Credit rating agency Experian South Africa fell for a spear-phishing attack this week when a fraudster tricked the agency into sharing the personal information and other data of 24 million South Africans and 793,749 business entities.
In a press release carefully worded to play down the impact of the data security incident, Experian South Africa said on Wednesday that it was able to curtail a data incident by catching a fraduster who impersonated a legitimate client to request certain information from the agency which is publicly available.
The agency said information shared with the fraudster did not include any consumer credit or consumer financial information and that the fraudster intended to use the fraudulently-obtained data to create marketing leads to offer insurance and credit-related services.
“We have identified the suspect and confirm that Experian South Africa was successful in obtaining and executing an Anton Piller order which resulted in the individual’s hardware being impounded and the misappropriated data being secured and deleted. We are continuing the legal process in this regard, including coordination with law enforcement and relevant authorities.
“Furthermore, upon discovering the incident, Experian South Africa notified the National Credit Regulator and the Information Regulator of the incident. We have also been engaged with BASA, SABRIC and the prudential authority at the SARB,” Experian South Africa said.
“I would like to apologise for the inconvenience caused to any affected parties. Our first priority is to help and support consumers and businesses in South Africa,” said Experian Africa CEO Ferdie Pietersen. However, the agency failed to state how many customers and businesses were affected and what was the nature of the information shared with the fraudster.
Sabric (South African Banking Risk Centre) that supports the banking industry in combating crime, said the spear-phishing attack exposed some personal information of as many as 24 million South Africans and 793,749 business entities to a suspected fraudster.
Sabric said that even though it is not easy for fraudsters to empty the bank account of affected customers of Experian as banks have put in place robust risk mitigation strategies to detect potential fraud on accounts, criminals can still use stolen personal information to trick people into disclosing their confidential banking details.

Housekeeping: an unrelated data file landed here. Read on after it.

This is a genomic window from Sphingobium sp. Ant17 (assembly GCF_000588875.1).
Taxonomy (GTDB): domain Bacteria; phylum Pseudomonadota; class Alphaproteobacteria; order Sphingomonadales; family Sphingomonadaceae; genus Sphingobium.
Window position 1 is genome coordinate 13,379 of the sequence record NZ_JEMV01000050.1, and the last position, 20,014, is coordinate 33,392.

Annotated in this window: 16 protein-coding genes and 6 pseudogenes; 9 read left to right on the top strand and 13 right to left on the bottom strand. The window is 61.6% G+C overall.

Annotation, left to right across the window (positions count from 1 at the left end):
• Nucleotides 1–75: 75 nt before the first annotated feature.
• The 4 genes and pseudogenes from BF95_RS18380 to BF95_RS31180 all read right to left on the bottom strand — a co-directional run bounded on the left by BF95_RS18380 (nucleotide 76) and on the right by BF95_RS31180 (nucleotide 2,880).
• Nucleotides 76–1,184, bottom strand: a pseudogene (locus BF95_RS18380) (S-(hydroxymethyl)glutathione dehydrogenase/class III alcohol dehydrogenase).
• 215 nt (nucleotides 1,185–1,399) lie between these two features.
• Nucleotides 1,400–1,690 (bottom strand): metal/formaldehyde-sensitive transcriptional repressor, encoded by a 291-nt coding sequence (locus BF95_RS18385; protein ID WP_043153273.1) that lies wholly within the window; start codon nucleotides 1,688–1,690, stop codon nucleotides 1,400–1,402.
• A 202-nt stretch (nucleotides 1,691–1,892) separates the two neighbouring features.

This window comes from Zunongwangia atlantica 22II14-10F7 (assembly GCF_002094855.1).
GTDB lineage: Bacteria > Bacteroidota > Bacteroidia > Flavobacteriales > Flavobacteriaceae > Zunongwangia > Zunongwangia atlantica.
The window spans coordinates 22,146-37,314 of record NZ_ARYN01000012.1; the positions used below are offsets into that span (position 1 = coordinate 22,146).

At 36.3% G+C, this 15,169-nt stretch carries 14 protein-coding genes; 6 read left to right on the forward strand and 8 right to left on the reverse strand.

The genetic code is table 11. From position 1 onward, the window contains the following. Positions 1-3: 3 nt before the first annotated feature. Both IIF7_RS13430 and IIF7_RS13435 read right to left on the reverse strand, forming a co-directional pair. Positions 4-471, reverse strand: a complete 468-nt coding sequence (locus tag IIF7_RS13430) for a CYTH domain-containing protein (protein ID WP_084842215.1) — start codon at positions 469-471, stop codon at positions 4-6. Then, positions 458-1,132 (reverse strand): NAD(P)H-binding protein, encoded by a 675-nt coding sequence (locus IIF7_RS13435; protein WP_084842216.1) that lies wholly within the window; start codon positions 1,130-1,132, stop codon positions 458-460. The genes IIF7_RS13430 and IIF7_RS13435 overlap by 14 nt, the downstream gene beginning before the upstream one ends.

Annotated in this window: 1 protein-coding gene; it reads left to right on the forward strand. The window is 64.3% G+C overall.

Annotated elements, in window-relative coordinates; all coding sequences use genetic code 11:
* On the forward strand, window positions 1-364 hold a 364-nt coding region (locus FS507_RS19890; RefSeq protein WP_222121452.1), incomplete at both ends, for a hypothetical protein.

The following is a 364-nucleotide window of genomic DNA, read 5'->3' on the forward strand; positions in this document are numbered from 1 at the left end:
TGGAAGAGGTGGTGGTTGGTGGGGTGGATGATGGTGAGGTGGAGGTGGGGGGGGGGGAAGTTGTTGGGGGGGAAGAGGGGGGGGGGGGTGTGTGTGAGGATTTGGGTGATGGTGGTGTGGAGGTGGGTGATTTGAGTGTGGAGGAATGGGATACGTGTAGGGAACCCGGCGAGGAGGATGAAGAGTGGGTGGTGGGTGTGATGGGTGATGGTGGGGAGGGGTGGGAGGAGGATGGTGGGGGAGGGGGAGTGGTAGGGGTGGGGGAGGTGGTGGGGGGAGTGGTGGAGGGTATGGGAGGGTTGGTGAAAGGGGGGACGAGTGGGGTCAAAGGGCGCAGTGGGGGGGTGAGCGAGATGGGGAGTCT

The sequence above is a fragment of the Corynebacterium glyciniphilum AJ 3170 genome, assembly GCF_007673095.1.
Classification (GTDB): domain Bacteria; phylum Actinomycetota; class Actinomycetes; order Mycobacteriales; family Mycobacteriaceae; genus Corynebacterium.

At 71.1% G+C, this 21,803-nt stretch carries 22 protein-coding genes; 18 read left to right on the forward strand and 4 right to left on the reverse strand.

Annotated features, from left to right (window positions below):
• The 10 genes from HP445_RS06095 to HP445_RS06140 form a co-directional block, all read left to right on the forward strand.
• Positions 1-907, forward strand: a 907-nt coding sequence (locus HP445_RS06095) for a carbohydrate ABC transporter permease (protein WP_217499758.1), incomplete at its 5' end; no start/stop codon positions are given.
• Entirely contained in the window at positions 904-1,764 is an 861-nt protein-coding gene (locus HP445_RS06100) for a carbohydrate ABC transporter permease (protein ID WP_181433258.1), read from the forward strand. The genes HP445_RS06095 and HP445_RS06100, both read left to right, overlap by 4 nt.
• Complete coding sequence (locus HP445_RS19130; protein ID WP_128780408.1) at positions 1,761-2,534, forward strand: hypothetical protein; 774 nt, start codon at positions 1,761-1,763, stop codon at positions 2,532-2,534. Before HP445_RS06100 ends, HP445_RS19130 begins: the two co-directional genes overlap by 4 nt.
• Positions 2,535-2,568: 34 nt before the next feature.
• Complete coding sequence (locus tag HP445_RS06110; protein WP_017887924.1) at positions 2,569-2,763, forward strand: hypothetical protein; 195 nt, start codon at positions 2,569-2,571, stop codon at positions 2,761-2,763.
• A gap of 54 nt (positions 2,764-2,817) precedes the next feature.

Commenting on the massive breach of consumer information suffered by Experian South Africa, Dean Ferrando, systems engineer manager – EMEA at Tripwire, said that those affected by the breach must change their passwords and security information immediately as identity theft is just as bad as an attacker draining one’s bank account.
“Victims should continuously monitor their bank accounts as well as look for indicators of identity theft. The fact that this has occurred twice within a year means the organisation needs to evaluate its current security measures. Basic security hygiene needs to be adopted by all enterprises, not just financial institutions and this includes secure configurations and vulnerability management, as well as performing specific threat assessment and countermeasures which will reduce the overall risk of future attacks,” he added.
“Having robust technical security controls in place is essential for all organisations today. But in addition, it is equally important for organisations to have procedures that support security, and ensure all staff receive appropriate security awareness training,” says Javvad Malik, security awareness advocate at KnowBe4.
“We continue to see more and more high-profile attacks take place with social engineering attacks – whether that be to get an employee to hand over credentials, set up a new payment, or send sensitive data. We will likely see more organisations targeted by social engineers, and therefore investing in staff is of paramount importance,” he adds.